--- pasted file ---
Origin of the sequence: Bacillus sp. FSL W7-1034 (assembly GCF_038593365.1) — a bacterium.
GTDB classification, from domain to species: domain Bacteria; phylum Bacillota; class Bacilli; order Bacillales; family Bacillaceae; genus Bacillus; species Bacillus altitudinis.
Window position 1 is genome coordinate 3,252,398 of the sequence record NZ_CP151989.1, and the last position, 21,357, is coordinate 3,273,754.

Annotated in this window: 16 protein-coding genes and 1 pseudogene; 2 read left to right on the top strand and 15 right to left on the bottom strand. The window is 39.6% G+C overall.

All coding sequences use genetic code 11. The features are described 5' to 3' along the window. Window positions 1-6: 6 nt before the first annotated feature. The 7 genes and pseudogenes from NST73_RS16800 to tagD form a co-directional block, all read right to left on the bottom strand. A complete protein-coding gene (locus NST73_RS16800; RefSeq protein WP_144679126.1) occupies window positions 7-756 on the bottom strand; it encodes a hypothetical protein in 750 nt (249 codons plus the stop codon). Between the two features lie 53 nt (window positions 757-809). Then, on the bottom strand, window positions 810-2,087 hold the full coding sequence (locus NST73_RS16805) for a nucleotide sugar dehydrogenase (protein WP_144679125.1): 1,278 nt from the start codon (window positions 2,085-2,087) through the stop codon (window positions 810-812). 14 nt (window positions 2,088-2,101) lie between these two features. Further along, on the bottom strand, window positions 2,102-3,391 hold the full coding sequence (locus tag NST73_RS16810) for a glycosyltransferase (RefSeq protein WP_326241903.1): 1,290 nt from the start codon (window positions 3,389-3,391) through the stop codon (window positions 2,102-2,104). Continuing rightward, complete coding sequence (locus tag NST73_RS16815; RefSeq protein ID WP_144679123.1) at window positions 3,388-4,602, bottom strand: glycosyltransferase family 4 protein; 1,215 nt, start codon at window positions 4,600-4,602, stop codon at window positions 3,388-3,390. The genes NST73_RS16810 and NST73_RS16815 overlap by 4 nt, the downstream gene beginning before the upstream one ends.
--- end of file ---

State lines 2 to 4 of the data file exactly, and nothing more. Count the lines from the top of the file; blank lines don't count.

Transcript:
GTDB classification, from domain to species: domain Bacteria; phylum Bacillota; class Bacilli; order Bacillales; family Bacillaceae; genus Bacillus; species Bacillus altitudinis.
Window position 1 is genome coordinate 3,252,398 of the sequence record NZ_CP151989.1, and the last position, 21,357, is coordinate 3,273,754.

Annotated in this window: 16 protein-coding genes and 1 pseudogene; 2 read left to right on the top strand and 15 right to left on the bottom strand. The window is 39.6% G+C overall.